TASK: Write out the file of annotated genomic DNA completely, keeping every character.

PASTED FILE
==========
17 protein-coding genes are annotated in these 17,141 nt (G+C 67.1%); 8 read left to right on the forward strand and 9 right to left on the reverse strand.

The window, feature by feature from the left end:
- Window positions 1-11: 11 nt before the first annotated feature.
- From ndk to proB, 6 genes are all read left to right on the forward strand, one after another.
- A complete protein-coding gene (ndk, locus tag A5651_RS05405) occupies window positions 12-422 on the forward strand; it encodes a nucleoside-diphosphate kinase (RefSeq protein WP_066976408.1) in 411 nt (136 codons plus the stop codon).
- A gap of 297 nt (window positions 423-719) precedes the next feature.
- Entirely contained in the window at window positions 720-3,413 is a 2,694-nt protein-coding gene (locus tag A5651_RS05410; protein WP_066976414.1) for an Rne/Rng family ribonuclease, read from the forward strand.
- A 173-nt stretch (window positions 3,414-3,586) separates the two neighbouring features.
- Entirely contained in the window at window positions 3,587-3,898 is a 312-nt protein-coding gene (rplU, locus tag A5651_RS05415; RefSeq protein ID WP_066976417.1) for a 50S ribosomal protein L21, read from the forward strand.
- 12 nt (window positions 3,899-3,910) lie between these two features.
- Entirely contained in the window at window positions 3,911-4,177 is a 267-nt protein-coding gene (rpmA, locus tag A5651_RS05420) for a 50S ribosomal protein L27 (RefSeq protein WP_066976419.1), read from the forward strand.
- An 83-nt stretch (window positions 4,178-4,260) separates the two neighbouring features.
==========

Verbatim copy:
17 protein-coding genes are annotated in these 17,141 nt (G+C 67.1%); 8 read left to right on the forward strand and 9 right to left on the reverse strand.

The window, feature by feature from the left end:
- Window positions 1-11: 11 nt before the first annotated feature.
- From ndk to proB, 6 genes are all read left to right on the forward strand, one after another.
- A complete protein-coding gene (ndk, locus tag A5651_RS05405) occupies window positions 12-422 on the forward strand; it encodes a nucleoside-diphosphate kinase (RefSeq protein WP_066976408.1) in 411 nt (136 codons plus the stop codon).
- A gap of 297 nt (window positions 423-719) precedes the next feature.
- Entirely contained in the window at window positions 720-3,413 is a 2,694-nt protein-coding gene (locus tag A5651_RS05410; protein WP_066976414.1) for an Rne/Rng family ribonuclease, read from the forward strand.
- A 173-nt stretch (window positions 3,414-3,586) separates the two neighbouring features.
- Entirely contained in the window at window positions 3,587-3,898 is a 312-nt protein-coding gene (rplU, locus tag A5651_RS05415; RefSeq protein ID WP_066976417.1) for a 50S ribosomal protein L21, read from the forward strand.
- 12 nt (window positions 3,899-3,910) lie between these two features.
- Entirely contained in the window at window positions 3,911-4,177 is a 267-nt protein-coding gene (rpmA, locus tag A5651_RS05420) for a 50S ribosomal protein L27 (RefSeq protein WP_066976419.1), read from the forward strand.
- An 83-nt stretch (window positions 4,178-4,260) separates the two neighbouring features.